Yesterday was the anniversary of my great-grandfather William Wallace Colby's death. There is some confusion about his name. Surviving papers bearing his signature, invariably are written W. W. Colby.
His youngest daughter Grace Colby stated William Wallace on his death certificate, however found in his papers are numerous letters addressed to Uncle Wallace. The Colby side of the family lists him as Wallace William Colby. It's most likely that his staunchly Presbyterian Scots ancestry chose William Wallace as his name.
Things looked very bleak March 2, 1936. Widowed twice, W. W. Colby had provided a home at Pine Lawn Farm outside Newberg, Oregon for his widowed daughter Grace and her two daughters Betty and Helen Werst. They raised chickens and prunes on the 11 acre farm. The prune dryer on the property had burned down the year before so now he had to pay to have his prune crop dried. It was money that he did not have. Sometime that winter, W. W. cut a leg badly and knowing there were no funds to pay for a doctor, tried to take care of it himself not even seeking Grace's assistance. When he finally showed her the leg, gangrene had set in and it was too late to save him.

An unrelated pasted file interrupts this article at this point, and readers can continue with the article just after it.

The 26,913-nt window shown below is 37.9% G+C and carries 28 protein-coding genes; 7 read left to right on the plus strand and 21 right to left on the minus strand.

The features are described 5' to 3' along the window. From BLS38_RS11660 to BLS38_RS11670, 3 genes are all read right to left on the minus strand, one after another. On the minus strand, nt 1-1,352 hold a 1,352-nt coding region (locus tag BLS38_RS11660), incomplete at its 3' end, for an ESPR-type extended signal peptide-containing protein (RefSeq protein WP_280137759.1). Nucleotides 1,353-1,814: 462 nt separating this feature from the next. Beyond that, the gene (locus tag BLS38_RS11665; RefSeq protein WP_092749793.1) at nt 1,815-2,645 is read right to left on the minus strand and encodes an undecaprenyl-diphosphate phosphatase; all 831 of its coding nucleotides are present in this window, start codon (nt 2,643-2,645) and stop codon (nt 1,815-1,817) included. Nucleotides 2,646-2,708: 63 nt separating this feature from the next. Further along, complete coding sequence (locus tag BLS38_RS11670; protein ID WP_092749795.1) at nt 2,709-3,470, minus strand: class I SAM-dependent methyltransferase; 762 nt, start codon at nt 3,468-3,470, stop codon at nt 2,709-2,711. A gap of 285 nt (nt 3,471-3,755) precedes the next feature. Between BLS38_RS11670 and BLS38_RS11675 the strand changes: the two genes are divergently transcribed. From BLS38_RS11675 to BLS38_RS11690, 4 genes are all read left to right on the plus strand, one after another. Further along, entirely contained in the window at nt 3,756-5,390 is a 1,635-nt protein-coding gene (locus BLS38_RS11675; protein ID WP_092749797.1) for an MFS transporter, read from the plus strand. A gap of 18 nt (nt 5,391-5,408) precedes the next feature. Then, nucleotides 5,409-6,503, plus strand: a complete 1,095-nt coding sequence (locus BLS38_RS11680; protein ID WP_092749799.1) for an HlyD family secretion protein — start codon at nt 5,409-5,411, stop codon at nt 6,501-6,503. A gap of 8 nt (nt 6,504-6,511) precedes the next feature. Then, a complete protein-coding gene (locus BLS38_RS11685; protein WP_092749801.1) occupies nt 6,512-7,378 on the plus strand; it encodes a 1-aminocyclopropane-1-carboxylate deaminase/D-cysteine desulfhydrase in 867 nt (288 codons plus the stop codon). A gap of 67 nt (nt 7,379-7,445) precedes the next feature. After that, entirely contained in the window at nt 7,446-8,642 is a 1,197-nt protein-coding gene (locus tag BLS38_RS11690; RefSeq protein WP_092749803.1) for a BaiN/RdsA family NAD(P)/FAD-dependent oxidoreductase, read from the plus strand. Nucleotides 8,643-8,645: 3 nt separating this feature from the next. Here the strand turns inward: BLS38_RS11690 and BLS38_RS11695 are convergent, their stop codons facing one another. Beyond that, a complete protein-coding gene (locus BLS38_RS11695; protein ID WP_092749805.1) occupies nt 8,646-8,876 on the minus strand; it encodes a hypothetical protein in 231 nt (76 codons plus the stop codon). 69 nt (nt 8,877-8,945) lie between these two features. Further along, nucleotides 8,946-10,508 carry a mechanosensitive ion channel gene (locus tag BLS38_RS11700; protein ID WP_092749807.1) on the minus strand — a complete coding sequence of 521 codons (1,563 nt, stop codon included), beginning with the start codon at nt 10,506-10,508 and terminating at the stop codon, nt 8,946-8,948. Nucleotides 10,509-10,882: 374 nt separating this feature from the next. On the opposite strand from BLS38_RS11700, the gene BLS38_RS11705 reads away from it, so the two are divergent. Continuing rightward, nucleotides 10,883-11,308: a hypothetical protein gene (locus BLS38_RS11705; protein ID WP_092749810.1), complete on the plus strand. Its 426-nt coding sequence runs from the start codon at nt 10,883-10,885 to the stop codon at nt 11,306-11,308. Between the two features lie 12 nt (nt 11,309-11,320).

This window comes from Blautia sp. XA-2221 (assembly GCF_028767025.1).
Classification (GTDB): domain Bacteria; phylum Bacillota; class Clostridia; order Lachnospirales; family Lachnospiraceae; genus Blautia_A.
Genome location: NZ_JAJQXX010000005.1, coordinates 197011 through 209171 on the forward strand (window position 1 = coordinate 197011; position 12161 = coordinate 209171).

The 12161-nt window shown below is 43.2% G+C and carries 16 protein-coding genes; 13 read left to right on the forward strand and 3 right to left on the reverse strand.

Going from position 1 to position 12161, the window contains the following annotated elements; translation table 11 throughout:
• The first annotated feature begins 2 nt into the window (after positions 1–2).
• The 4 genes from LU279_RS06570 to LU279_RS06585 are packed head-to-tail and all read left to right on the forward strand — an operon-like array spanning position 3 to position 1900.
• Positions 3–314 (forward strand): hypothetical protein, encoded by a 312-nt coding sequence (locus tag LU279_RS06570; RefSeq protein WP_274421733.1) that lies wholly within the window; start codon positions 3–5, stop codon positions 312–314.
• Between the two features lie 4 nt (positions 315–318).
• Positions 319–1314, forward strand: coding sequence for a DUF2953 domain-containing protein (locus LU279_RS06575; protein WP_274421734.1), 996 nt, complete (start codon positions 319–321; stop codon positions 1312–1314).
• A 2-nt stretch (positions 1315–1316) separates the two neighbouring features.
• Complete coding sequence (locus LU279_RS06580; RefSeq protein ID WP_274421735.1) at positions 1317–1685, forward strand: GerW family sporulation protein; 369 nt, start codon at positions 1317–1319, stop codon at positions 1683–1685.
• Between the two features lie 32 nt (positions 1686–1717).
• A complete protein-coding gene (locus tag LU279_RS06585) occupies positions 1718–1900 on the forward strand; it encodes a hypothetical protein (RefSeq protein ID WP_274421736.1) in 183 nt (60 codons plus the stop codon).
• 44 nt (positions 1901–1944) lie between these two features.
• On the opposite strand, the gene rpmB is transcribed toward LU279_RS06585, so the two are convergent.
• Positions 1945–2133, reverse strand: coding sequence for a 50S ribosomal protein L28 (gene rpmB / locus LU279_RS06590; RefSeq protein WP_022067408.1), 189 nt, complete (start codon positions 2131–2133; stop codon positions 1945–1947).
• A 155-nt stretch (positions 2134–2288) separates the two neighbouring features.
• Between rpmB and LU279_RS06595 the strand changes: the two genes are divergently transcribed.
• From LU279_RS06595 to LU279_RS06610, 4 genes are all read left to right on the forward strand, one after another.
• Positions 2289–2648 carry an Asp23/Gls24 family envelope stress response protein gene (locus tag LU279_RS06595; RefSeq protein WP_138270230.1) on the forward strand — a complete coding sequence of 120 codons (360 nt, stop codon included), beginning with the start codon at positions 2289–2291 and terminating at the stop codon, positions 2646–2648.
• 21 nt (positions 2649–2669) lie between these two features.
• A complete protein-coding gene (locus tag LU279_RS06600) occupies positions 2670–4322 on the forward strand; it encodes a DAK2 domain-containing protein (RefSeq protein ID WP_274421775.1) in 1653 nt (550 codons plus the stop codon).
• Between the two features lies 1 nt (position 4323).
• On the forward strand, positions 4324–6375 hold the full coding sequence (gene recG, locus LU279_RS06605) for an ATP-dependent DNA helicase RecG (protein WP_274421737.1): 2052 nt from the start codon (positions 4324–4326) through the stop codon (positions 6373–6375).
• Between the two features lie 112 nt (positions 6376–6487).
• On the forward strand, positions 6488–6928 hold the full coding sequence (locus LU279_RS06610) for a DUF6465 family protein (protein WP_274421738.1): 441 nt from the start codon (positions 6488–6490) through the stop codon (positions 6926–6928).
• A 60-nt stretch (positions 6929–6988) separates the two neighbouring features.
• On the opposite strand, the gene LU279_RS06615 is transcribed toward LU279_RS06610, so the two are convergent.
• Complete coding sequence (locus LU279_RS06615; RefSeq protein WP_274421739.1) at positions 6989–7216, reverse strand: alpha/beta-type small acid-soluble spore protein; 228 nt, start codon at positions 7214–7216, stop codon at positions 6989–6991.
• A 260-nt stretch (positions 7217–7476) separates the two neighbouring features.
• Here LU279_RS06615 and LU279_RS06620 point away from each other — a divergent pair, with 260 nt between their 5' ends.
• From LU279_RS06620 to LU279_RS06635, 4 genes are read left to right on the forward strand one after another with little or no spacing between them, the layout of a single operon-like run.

My mother remembers going with her Mom to Riverside Mausoleum in Portland when W. W. was taken their for cremation. His remains were then shipped to Kansas to be interred with the remains of his first wife Mamie Hugunin Colby.
W. W. Colby had died with just $12.00 in the bank and there were no funds to provide a headstone. My mother and I visited the cemetery in Phillipsburg, Kansas in 2000 and she made arrangements then for a headstone.
Her father's death was the second time my Grandmother Grace Colby Werst Branchflower had been left mostly penniless with two young daughters to support.